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Publication numberUS7153314 B2
Publication typeGrant
Application numberUS 10/219,258
Publication dateDec 26, 2006
Filing dateAug 16, 2002
Priority dateJun 22, 1999
Fee statusPaid
Also published asCA2378529A1, CA2378529C, CA2556189A1, CA2556189C, DE60036377D1, DE60036377T2, EP1187559A1, EP1187559B1, EP1447052A2, EP1447052A3, EP1447052B1, EP1658812A1, EP1658812B1, EP1815803A1, EP1815803B1, EP1815803B8, US6494888, US20020193816, WO2000078227A1, WO2000078227A9
Publication number10219258, 219258, US 7153314 B2, US 7153314B2, US-B2-7153314, US7153314 B2, US7153314B2
InventorsMichael D. Laufer, Jeffrey C. Cerier, Amos G. Cruz
Original AssigneeNdo Surgical
Export CitationBiBTeX, EndNote, RefMan
External Links: USPTO, USPTO Assignment, Espacenet
Tissue reconfiguration
US 7153314 B2
Abstract
An apparatus includes an elongated member configured for transoral placement into a stomach, and a distal end effector including first and second members configured to engage stomach tissue, e.g., tissue beyond the esophageal junction. The first and second members are movable relatively toward one another generally in a first plane, and the distal end effector is movable relative to the elongated member in a second plane generally transverse to the first plane. A third member of the distal end effector is configured to engage stomach tissue. The third member is movable in a distal direction relative to the first and second members. A tissue securement member of the apparatus is coupled to at least one of the first and second members for securing together tissue engaged thereby. The tissue securement member includes first and second parts, a suture attached to the first part, and a securing element attached to the suture and configured for engagement with the second part when the first and second members move relatively toward one another to engage tissue, to thereby secure the second part to the first part.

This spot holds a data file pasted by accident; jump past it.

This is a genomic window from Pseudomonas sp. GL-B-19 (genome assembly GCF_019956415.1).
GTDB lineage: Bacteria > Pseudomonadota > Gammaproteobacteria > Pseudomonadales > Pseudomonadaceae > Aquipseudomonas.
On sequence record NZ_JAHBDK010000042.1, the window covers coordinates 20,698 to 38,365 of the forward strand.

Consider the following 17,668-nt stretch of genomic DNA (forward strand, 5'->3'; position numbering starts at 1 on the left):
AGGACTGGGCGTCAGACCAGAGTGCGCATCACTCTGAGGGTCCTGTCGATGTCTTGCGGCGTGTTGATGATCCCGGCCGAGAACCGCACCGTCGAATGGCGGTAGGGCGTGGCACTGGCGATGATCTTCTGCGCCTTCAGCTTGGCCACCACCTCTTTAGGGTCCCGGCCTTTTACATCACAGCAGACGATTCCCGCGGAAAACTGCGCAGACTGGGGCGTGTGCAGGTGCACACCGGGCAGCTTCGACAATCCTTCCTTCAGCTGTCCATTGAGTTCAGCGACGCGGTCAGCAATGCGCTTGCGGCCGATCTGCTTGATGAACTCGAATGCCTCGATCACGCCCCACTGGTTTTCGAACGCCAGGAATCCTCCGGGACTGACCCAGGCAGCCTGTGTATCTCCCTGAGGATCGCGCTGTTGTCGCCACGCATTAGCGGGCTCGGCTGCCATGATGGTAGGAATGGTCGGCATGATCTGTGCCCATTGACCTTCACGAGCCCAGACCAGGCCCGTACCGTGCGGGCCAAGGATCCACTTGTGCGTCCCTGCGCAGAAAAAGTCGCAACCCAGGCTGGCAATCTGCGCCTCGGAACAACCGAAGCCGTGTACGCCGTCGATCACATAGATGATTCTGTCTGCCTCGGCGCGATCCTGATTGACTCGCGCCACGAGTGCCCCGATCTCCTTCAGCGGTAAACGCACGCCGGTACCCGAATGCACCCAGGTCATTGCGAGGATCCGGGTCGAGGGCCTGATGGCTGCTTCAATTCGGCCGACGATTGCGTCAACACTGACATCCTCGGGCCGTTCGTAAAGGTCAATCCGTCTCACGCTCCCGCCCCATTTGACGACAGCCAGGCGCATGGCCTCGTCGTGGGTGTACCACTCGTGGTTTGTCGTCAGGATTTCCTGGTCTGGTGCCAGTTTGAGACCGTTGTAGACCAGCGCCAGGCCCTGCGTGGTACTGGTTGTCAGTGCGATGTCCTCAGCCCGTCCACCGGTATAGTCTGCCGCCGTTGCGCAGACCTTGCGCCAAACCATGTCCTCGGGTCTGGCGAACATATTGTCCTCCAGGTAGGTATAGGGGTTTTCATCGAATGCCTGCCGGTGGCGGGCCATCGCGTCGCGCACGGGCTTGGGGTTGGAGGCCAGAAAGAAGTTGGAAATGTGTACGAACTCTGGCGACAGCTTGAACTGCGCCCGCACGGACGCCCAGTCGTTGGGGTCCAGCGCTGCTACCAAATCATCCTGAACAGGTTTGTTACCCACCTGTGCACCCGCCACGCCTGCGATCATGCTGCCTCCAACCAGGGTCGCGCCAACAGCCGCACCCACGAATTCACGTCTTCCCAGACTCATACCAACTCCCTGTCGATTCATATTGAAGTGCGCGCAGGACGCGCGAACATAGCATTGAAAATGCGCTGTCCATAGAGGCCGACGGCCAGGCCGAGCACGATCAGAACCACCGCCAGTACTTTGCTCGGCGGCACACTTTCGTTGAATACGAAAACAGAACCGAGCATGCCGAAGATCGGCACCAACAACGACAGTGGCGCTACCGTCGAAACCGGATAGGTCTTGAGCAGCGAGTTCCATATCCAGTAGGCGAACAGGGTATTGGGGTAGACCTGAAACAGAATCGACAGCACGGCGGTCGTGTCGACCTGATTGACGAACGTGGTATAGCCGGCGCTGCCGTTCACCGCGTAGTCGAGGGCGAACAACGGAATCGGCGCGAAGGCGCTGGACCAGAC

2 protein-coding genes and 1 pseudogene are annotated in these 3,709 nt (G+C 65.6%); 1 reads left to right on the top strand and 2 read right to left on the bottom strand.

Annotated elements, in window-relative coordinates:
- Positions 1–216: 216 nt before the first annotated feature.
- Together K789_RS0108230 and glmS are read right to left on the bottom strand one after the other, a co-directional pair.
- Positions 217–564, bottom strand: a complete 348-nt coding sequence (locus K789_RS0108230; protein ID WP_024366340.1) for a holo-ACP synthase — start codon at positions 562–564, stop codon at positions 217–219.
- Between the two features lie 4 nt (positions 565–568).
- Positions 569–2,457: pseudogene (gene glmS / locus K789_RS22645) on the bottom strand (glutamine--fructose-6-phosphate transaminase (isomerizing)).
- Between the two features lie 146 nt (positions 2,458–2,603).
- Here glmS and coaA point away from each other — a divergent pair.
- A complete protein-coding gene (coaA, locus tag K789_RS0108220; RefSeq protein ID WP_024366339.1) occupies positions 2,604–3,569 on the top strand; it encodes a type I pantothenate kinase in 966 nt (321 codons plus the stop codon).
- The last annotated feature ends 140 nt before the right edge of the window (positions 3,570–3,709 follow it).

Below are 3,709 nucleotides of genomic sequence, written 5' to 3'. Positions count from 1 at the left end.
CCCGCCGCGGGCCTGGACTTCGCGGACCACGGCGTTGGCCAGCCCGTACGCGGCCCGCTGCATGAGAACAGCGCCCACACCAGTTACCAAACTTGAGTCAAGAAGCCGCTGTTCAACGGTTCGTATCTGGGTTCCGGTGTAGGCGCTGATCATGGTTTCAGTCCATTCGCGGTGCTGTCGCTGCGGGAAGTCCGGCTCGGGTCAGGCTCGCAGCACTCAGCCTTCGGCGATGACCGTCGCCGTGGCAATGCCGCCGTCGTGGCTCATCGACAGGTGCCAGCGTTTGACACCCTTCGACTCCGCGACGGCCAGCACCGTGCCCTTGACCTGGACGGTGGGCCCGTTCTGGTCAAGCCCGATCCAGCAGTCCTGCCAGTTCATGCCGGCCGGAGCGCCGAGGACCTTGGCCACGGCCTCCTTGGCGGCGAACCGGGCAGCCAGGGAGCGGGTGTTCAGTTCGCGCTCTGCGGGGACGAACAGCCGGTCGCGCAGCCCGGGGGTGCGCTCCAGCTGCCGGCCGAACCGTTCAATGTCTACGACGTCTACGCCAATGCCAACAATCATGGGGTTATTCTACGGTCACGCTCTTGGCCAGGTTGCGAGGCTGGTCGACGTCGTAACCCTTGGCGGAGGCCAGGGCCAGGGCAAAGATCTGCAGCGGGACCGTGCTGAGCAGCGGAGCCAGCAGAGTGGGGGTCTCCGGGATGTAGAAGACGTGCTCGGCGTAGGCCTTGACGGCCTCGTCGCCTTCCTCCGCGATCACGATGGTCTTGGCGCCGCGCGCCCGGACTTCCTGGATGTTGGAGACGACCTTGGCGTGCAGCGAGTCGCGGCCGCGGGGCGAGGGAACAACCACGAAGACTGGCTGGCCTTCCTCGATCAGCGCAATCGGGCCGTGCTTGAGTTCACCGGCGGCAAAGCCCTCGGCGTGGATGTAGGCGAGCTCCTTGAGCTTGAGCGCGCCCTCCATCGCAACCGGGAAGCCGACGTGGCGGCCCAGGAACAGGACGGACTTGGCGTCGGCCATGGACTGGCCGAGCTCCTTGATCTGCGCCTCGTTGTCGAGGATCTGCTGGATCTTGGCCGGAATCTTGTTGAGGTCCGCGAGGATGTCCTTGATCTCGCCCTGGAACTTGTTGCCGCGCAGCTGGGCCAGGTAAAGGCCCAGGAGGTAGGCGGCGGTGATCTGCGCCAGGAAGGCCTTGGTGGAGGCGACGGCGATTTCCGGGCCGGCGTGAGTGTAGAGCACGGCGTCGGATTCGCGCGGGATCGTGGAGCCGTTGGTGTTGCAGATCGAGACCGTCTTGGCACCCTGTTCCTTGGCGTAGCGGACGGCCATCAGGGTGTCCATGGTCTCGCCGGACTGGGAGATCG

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Claims(16)
1. Apparatus comprising:
an elongated member configured for transoral placement into a stomach;
a distal end effector including first and second members configured to engage stomach tissue, the first and second members being movable relatively toward one another generally in a first plane, the distal end effector being movable relative to the elongated member in a second plane generally transverse to the first plane such that the distal end effector is retroflexed out of alignment with the elongated member; and
a tissue piercing element coupled with the first member:
wherein the distal end effector further includes a third member configured to engage stomach tissue, the third member being movable in a distal direction relative to the first and second members, wherein the third member includes a tissue engaging portion, the tissue engaging portion comprising a coil having a tissue penetrating tip.
2. Apparatus comprising:
an elongated member configured for transoral placement into a stomach;
a distal end effector including first and second members configured to engage stomach tissue, the first and second members being movable relatively toward one another generally in a first plane, the distal end effector being movable relative to the elongated member in a second plane generally transverse to the first plane such that the distal end effector is retroflexed out of alignment with the elongated member;
a tissue piercing element coupled with the first member; and
a tissue securement member for coupling to at least one of the first and second members for securing together tissue engaged thereby;
wherein the tissue securement member comprises a first part for coupling to the first member for engagement with a first tissue section, a second part for coupling to the second member for engagement with a second tissue section to be secured to the first tissue section, a suture attached to the first part, and a securing element attached to the suture and configured for engagement with the second part when the first and second members are moved relatively toward one another to engage the first and second tissue sections, thereby to secure the second part to the first part.